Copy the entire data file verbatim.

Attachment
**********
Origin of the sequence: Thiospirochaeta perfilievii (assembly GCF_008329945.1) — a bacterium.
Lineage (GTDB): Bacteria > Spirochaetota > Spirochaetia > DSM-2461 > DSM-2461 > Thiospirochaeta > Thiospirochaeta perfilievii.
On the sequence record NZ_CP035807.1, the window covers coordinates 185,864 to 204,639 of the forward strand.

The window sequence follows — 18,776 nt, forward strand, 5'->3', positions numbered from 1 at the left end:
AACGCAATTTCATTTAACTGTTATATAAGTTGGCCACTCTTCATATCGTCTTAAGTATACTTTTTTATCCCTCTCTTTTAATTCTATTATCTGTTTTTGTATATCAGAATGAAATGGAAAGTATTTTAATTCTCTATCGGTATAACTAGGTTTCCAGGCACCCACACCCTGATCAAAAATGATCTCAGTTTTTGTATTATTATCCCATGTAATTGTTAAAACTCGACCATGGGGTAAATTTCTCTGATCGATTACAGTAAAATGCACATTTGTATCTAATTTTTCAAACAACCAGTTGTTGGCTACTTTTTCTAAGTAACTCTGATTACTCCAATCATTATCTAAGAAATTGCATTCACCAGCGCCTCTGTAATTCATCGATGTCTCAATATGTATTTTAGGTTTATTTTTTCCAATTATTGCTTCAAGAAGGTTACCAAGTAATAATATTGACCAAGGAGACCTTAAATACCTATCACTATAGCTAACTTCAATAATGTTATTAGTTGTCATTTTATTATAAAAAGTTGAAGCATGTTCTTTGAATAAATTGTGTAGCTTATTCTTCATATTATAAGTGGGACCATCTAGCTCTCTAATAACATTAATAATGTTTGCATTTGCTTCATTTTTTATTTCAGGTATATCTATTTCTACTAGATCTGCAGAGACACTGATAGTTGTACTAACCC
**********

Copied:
Origin of the sequence: Thiospirochaeta perfilievii (assembly GCF_008329945.1) — a bacterium.
Lineage (GTDB): Bacteria > Spirochaetota > Spirochaetia > DSM-2461 > DSM-2461 > Thiospirochaeta > Thiospirochaeta perfilievii.
On the sequence record NZ_CP035807.1, the window covers coordinates 185,864 to 204,639 of the forward strand.

The window sequence follows — 18,776 nt, forward strand, 5'->3', positions numbered from 1 at the left end:
AACGCAATTTCATTTAACTGTTATATAAGTTGGCCACTCTTCATATCGTCTTAAGTATACTTTTTTATCCCTCTCTTTTAATTCTATTATCTGTTTTTGTATATCAGAATGAAATGGAAAGTATTTTAATTCTCTATCGGTATAACTAGGTTTCCAGGCACCCACACCCTGATCAAAAATGATCTCAGTTTTTGTATTATTATCCCATGTAATTGTTAAAACTCGACCATGGGGTAAATTTCTCTGATCGATTACAGTAAAATGCACATTTGTATCTAATTTTTCAAACAACCAGTTGTTGGCTACTTTTTCTAAGTAACTCTGATTACTCCAATCATTATCTAAGAAATTGCATTCACCAGCGCCTCTGTAATTCATCGATGTCTCAATATGTATTTTAGGTTTATTTTTTCCAATTATTGCTTCAAGAAGGTTACCAAGTAATAATATTGACCAAGGAGACCTTAAATACCTATCACTATAGCTAACTTCAATAATGTTATTAGTTGTCATTTTATTATAAAAAGTTGAAGCATGTTCTTTGAATAAATTGTGTAGCTTATTCTTCATATTATAAGTGGGACCATCTAGCTCTCTAATAACATTAATAATGTTTGCATTTGCTTCATTTTTTATTTCAGGTATATCTATTTCTACTAGATCTGCAGAGACACTGATAGTTGTACTAACCC